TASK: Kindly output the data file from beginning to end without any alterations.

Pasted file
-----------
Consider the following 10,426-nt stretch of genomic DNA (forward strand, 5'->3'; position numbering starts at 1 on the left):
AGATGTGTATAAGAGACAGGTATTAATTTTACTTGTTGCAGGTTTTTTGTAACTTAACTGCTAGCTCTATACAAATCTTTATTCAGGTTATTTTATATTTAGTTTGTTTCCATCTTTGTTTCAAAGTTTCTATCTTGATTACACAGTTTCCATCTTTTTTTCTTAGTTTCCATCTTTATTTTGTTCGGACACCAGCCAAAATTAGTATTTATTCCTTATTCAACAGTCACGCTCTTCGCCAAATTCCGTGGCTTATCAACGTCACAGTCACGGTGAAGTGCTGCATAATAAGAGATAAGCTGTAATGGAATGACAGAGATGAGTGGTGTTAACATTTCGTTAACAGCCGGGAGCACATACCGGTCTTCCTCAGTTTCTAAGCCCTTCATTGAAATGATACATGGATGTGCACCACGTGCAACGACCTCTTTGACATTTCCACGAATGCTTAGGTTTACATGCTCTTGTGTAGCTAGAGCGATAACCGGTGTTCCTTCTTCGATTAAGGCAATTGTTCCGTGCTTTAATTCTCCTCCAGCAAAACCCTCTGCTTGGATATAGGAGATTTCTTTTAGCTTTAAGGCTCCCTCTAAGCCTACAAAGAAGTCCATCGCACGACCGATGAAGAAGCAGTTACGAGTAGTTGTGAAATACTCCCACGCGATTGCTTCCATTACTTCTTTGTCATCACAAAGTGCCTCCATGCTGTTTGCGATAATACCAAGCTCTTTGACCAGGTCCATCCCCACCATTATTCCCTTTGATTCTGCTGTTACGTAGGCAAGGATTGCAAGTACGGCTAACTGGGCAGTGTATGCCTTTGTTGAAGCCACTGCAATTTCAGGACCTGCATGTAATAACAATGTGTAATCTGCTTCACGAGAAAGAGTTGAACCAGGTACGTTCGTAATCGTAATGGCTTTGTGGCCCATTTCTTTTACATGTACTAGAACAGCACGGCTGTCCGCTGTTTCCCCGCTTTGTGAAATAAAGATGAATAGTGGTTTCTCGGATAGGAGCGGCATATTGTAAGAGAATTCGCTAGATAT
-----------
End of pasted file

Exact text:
Consider the following 10,426-nt stretch of genomic DNA (forward strand, 5'->3'; position numbering starts at 1 on the left):
AGATGTGTATAAGAGACAGGTATTAATTTTACTTGTTGCAGGTTTTTTGTAACTTAACTGCTAGCTCTATACAAATCTTTATTCAGGTTATTTTATATTTAGTTTGTTTCCATCTTTGTTTCAAAGTTTCTATCTTGATTACACAGTTTCCATCTTTTTTTCTTAGTTTCCATCTTTATTTTGTTCGGACACCAGCCAAAATTAGTATTTATTCCTTATTCAACAGTCACGCTCTTCGCCAAATTCCGTGGCTTATCAACGTCACAGTCACGGTGAAGTGCTGCATAATAAGAGATAAGCTGTAATGGAATGACAGAGATGAGTGGTGTTAACATTTCGTTAACAGCCGGGAGCACATACCGGTCTTCCTCAGTTTCTAAGCCCTTCATTGAAATGATACATGGATGTGCACCACGTGCAACGACCTCTTTGACATTTCCACGAATGCTTAGGTTTACATGCTCTTGTGTAGCTAGAGCGATAACCGGTGTTCCTTCTTCGATTAAGGCAATTGTTCCGTGCTTTAATTCTCCTCCAGCAAAACCCTCTGCTTGGATATAGGAGATTTCTTTTAGCTTTAAGGCTCCCTCTAAGCCTACAAAGAAGTCCATCGCACGACCGATGAAGAAGCAGTTACGAGTAGTTGTGAAATACTCCCACGCGATTGCTTCCATTACTTCTTTGTCATCACAAAGTGCCTCCATGCTGTTTGCGATAATACCAAGCTCTTTGACCAGGTCCATCCCCACCATTATTCCCTTTGATTCTGCTGTTACGTAGGCAAGGATTGCAAGTACGGCTAACTGGGCAGTGTATGCCTTTGTTGAAGCCACTGCAATTTCAGGACCTGCATGTAATAACAATGTGTAATCTGCTTCACGAGAAAGAGTTGAACCAGGTACGTTCGTAATCGTAATGGCTTTGTGGCCCATTTCTTTTACATGTACTAGAACAGCACGGCTGTCCGCTGTTTCCCCGCTTTGTGAAATAAAGATGAATAGTGGTTTCTCGGATAGGAGCGGCATATTGTAAGAGAATTCGCTAGATAT